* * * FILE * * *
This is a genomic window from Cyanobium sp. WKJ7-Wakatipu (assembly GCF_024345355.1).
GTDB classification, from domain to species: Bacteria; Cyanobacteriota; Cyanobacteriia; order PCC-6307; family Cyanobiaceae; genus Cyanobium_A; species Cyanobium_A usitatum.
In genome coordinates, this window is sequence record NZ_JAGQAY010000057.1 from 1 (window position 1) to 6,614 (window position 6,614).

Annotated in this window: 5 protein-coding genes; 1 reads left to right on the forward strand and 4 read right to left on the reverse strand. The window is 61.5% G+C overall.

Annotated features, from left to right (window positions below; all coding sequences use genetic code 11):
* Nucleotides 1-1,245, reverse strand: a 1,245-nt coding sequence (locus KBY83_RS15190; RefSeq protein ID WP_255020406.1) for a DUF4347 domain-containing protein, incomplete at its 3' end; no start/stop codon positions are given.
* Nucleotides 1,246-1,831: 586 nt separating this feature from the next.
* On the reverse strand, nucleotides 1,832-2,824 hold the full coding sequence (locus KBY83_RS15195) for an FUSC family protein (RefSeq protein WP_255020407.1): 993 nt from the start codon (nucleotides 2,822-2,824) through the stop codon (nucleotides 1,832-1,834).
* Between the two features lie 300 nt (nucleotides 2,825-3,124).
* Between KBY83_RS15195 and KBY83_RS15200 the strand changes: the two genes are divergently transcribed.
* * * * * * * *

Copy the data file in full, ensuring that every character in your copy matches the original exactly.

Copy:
This is a genomic window from Cyanobium sp. WKJ7-Wakatipu (assembly GCF_024345355.1).
GTDB classification, from domain to species: Bacteria; Cyanobacteriota; Cyanobacteriia; order PCC-6307; family Cyanobiaceae; genus Cyanobium_A; species Cyanobium_A usitatum.
In genome coordinates, this window is sequence record NZ_JAGQAY010000057.1 from 1 (window position 1) to 6,614 (window position 6,614).

Annotated in this window: 5 protein-coding genes; 1 reads left to right on the forward strand and 4 read right to left on the reverse strand. The window is 61.5% G+C overall.

Annotated features, from left to right (window positions below; all coding sequences use genetic code 11):
* Nucleotides 1-1,245, reverse strand: a 1,245-nt coding sequence (locus KBY83_RS15190; RefSeq protein ID WP_255020406.1) for a DUF4347 domain-containing protein, incomplete at its 3' end; no start/stop codon positions are given.
* Nucleotides 1,246-1,831: 586 nt separating this feature from the next.
* On the reverse strand, nucleotides 1,832-2,824 hold the full coding sequence (locus KBY83_RS15195) for an FUSC family protein (RefSeq protein WP_255020407.1): 993 nt from the start codon (nucleotides 2,822-2,824) through the stop codon (nucleotides 1,832-1,834).
* Between the two features lie 300 nt (nucleotides 2,825-3,124).
* Between KBY83_RS15195 and KBY83_RS15200 the strand changes: the two genes are divergently transcribed.